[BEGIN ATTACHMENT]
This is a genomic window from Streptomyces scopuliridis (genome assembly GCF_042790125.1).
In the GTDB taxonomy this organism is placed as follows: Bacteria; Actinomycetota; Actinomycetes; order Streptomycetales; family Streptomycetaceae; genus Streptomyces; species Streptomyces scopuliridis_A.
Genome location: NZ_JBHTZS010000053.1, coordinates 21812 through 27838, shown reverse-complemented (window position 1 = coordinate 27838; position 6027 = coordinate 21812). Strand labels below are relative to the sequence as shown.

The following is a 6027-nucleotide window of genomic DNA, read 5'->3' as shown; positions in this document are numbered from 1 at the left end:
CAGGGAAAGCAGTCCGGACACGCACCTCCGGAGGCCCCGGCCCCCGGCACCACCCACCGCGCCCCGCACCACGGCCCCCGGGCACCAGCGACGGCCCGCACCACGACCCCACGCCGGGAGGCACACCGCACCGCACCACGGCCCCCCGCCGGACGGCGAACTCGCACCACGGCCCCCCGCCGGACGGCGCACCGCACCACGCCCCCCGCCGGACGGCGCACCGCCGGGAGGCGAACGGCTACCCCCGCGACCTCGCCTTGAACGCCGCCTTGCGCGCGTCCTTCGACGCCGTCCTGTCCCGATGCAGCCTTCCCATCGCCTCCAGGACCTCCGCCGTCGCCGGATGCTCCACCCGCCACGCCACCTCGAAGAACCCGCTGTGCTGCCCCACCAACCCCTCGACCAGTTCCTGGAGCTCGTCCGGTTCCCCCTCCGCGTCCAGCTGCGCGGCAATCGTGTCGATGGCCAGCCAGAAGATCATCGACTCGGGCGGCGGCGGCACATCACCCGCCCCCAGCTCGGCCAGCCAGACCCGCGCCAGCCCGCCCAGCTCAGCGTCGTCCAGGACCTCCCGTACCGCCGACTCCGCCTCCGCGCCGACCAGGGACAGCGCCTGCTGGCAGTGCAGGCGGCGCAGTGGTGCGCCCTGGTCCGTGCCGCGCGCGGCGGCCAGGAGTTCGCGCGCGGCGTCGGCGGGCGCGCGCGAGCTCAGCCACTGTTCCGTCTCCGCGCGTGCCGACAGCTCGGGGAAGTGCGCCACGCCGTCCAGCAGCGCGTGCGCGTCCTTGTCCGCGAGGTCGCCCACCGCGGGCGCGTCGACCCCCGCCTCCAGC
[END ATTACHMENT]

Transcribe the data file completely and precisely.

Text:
This is a genomic window from Streptomyces scopuliridis (genome assembly GCF_042790125.1).
In the GTDB taxonomy this organism is placed as follows: Bacteria; Actinomycetota; Actinomycetes; order Streptomycetales; family Streptomycetaceae; genus Streptomyces; species Streptomyces scopuliridis_A.
Genome location: NZ_JBHTZS010000053.1, coordinates 21812 through 27838, shown reverse-complemented (window position 1 = coordinate 27838; position 6027 = coordinate 21812). Strand labels below are relative to the sequence as shown.

The following is a 6027-nucleotide window of genomic DNA, read 5'->3' as shown; positions in this document are numbered from 1 at the left end:
CAGGGAAAGCAGTCCGGACACGCACCTCCGGAGGCCCCGGCCCCCGGCACCACCCACCGCGCCCCGCACCACGGCCCCCGGGCACCAGCGACGGCCCGCACCACGACCCCACGCCGGGAGGCACACCGCACCGCACCACGGCCCCCCGCCGGACGGCGAACTCGCACCACGGCCCCCCGCCGGACGGCGCACCGCACCACGCCCCCCGCCGGACGGCGCACCGCCGGGAGGCGAACGGCTACCCCCGCGACCTCGCCTTGAACGCCGCCTTGCGCGCGTCCTTCGACGCCGTCCTGTCCCGATGCAGCCTTCCCATCGCCTCCAGGACCTCCGCCGTCGCCGGATGCTCCACCCGCCACGCCACCTCGAAGAACCCGCTGTGCTGCCCCACCAACCCCTCGACCAGTTCCTGGAGCTCGTCCGGTTCCCCCTCCGCGTCCAGCTGCGCGGCAATCGTGTCGATGGCCAGCCAGAAGATCATCGACTCGGGCGGCGGCGGCACATCACCCGCCCCCAGCTCGGCCAGCCAGACCCGCGCCAGCCCGCCCAGCTCAGCGTCGTCCAGGACCTCCCGTACCGCCGACTCCGCCTCCGCGCCGACCAGGGACAGCGCCTGCTGGCAGTGCAGGCGGCGCAGTGGTGCGCCCTGGTCCGTGCCGCGCGCGGCGGCCAGGAGTTCGCGCGCGGCGTCGGCGGGCGCGCGCGAGCTCAGCCACTGTTCCGTCTCCGCGCGTGCCGACAGCTCGGGGAAGTGCGCCACGCCGTCCAGCAGCGCGTGCGCGTCCTTGTCCGCGAGGTCGCCCACCGCGGGCGCGTCGACCCCCGCCTCCAGC